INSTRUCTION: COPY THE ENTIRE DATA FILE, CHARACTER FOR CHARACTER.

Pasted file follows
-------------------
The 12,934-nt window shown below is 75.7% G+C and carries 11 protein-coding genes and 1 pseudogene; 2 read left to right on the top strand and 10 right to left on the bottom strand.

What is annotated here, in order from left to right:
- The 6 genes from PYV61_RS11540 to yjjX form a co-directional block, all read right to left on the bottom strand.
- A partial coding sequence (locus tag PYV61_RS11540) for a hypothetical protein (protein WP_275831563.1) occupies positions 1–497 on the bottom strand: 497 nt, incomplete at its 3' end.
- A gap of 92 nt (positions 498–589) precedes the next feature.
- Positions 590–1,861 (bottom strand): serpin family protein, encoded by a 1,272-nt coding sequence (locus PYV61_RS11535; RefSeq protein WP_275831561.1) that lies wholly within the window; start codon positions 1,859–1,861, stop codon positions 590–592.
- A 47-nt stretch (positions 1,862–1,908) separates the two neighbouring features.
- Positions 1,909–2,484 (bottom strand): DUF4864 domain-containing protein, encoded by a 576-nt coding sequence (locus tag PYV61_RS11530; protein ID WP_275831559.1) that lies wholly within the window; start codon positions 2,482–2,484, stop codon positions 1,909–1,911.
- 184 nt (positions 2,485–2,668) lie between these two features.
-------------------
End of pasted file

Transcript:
The 12,934-nt window shown below is 75.7% G+C and carries 11 protein-coding genes and 1 pseudogene; 2 read left to right on the top strand and 10 right to left on the bottom strand.

What is annotated here, in order from left to right:
- The 6 genes from PYV61_RS11540 to yjjX form a co-directional block, all read right to left on the bottom strand.
- A partial coding sequence (locus tag PYV61_RS11540) for a hypothetical protein (protein WP_275831563.1) occupies positions 1–497 on the bottom strand: 497 nt, incomplete at its 3' end.
- A gap of 92 nt (positions 498–589) precedes the next feature.
- Positions 590–1,861 (bottom strand): serpin family protein, encoded by a 1,272-nt coding sequence (locus PYV61_RS11535; RefSeq protein WP_275831561.1) that lies wholly within the window; start codon positions 1,859–1,861, stop codon positions 590–592.
- A 47-nt stretch (positions 1,862–1,908) separates the two neighbouring features.
- Positions 1,909–2,484 (bottom strand): DUF4864 domain-containing protein, encoded by a 576-nt coding sequence (locus tag PYV61_RS11530; protein ID WP_275831559.1) that lies wholly within the window; start codon positions 2,482–2,484, stop codon positions 1,909–1,911.
- 184 nt (positions 2,485–2,668) lie between these two features.